Email Overload: Checking Your Email Too Much Could Be Stressing You Out

Chuck Bednar for redOrbit.com – Your Universe Online
If you find yourself under an increasing amount of psychological stress, you may be checking your email too frequently, researchers from the University of British Columbia report in the latest edition of the journal Computers in Human Behavior.
Lead author Kostadin Kushlev, a PhD candidate at the university’s Department of Psychology, and co-author Elizabeth Dunn recruited 124 adult participants, including students and professionals. Some of them were told to check their email no more than three times per day for a week, while others were given no such limits.
Afterwards, the instructions for each group were reversed for a subsequent week. During the course of the two-week period, participants were asked to complete brief daily surveys about their stress levels. The findings indicate that people tended to feel less stressed out when they checked their email less often, Kushlev explained in a statement Wednesday.
However, he noted that changing this particular behavior may be difficult for some people.
“Most participants in our study found it quite difficult to check their email only a few times a day,” Kushlev explained. “This is what makes our obvious-in-hindsight findings so striking: People find it difficult to resist the temptation of checking email, and yet resisting this temptation reduces their stress.”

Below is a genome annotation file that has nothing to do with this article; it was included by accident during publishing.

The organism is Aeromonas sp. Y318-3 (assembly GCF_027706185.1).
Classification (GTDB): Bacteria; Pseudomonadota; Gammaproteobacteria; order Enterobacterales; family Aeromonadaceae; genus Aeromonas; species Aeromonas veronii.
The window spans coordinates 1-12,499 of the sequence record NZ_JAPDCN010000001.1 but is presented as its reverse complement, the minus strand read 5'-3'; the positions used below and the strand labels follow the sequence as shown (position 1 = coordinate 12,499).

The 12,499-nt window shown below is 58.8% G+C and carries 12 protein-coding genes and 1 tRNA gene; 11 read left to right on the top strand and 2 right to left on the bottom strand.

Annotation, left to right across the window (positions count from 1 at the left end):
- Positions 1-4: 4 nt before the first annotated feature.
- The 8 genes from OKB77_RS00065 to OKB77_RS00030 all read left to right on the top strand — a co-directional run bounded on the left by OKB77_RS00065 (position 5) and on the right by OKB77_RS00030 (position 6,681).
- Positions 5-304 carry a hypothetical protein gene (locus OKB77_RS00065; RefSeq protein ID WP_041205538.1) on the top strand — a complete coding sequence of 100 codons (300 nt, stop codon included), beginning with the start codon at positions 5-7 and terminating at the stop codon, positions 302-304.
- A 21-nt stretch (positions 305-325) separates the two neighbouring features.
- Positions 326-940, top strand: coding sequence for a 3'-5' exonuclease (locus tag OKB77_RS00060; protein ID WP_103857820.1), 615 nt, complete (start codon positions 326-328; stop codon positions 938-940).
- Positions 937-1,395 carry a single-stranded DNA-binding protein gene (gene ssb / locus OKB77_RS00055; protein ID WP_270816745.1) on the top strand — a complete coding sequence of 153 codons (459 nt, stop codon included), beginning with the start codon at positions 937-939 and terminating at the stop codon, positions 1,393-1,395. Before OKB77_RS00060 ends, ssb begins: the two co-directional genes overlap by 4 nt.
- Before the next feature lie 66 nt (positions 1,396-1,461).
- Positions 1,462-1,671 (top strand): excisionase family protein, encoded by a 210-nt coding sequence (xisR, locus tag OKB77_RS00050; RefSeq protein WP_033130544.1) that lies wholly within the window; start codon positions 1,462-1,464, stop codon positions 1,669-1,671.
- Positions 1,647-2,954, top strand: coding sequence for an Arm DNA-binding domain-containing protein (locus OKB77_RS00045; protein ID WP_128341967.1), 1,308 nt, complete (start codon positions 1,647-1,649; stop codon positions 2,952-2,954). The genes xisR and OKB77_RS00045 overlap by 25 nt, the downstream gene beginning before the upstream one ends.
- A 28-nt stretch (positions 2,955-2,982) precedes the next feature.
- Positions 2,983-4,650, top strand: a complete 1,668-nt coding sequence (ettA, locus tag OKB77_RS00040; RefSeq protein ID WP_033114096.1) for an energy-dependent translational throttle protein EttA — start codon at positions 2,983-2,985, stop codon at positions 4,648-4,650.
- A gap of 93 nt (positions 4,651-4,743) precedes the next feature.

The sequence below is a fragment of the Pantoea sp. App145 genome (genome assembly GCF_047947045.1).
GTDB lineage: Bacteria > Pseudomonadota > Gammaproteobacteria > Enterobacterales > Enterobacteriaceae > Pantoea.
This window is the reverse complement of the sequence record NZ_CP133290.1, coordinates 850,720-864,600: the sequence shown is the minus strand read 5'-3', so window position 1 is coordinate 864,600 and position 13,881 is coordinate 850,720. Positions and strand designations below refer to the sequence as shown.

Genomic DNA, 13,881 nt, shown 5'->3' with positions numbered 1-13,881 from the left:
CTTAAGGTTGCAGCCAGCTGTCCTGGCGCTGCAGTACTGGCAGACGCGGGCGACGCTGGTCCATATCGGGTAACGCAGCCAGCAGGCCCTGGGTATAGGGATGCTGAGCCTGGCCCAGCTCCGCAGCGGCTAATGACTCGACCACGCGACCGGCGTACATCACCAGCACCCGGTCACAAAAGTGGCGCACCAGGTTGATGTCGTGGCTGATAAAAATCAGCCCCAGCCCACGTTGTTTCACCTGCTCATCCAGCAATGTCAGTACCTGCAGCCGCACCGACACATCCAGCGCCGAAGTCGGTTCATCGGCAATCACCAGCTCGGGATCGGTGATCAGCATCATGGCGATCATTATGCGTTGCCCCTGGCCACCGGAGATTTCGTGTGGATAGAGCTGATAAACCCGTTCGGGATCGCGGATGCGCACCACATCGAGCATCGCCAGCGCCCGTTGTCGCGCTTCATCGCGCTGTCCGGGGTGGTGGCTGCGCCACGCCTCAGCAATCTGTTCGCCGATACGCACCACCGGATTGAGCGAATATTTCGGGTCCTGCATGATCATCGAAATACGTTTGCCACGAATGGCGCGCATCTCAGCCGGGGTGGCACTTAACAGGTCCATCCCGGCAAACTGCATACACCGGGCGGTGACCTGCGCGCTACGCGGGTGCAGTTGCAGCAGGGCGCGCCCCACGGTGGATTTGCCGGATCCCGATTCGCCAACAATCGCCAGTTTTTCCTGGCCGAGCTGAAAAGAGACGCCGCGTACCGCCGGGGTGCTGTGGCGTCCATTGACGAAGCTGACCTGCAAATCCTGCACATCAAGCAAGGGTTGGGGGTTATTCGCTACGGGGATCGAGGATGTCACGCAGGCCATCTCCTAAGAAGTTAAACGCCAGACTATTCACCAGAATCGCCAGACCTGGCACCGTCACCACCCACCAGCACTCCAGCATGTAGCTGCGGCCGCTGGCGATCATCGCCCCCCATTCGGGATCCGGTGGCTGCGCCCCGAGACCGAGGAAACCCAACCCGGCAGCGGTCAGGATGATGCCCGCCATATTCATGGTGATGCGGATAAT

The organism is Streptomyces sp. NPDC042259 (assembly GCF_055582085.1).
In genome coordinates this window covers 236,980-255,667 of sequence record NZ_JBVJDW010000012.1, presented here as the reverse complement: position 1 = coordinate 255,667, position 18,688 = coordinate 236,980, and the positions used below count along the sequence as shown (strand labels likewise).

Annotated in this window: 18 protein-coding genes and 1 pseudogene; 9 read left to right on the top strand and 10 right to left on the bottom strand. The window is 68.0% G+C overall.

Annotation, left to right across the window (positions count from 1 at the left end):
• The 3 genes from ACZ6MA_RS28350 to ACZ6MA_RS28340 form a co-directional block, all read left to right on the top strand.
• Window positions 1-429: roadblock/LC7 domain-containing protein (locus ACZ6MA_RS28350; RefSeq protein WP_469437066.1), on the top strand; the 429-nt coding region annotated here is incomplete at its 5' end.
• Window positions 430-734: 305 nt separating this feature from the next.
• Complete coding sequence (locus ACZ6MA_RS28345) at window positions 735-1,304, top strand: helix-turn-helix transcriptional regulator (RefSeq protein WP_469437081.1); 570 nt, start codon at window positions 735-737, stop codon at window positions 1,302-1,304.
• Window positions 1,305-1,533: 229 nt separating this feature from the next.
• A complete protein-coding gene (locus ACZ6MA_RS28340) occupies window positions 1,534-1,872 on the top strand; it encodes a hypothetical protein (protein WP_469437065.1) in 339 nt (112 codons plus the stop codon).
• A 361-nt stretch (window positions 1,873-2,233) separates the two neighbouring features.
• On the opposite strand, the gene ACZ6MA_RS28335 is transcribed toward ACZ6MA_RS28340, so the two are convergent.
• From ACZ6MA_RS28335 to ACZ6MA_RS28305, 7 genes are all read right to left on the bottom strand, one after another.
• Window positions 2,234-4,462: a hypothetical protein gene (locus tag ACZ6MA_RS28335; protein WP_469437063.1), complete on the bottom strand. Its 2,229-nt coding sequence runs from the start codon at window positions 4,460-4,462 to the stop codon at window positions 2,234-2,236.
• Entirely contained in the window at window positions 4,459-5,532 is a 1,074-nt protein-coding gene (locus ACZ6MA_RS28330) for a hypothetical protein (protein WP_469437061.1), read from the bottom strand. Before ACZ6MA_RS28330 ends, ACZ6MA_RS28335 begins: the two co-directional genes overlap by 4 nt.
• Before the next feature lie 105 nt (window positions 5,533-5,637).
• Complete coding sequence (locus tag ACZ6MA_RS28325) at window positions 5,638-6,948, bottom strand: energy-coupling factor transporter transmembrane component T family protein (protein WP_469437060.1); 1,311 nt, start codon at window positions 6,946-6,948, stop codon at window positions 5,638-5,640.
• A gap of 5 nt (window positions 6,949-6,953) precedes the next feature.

The PhD candidate noted that the inspiration for the study came from his own experiences with email overload. He said that he now checks his email in “in chunks several times a day” instead of constantly looking for, downloading and responding to messages as they arrive. As a result, he said he feels “better and less stressed.”
Kushlev also said that businesses and other organizations could help alleviate some of the daily stress that their employees face by encouraging workers, students and/or members to check their email periodically instead of constantly responding to messages. Doing so could also improve their overall well-being, he added.
“We did ask participants to report how much time they normally spent checking their emails and we found people spent about two hours a day,” Kushlev told John Colebourn of The Province, noting that even though people said they felt less stressed by limiting their email time, the participants reported “no difference in productivity” as a result.
The researcher went on to explain that the perception may be linked to an assumption that people who read and/or answer a greater amount of emails are getting more done than those who only periodically check their messages. However, he also said that multi-tasking by reading a lot of emails while trying to accomplish other workplace tasks “often results in a lot of errors.”
Kushlev said that, while other studies have examined stress and technology use, this is the first paper to specifically focus on emails and stress levels. “This is essentially the first research to show a single change in a person’s behavior could have a measurable and statistically significant effect on how stressed out people feel,” he noted. For his next project, the psychology student will focus on stress levels and the use of mobile phones.
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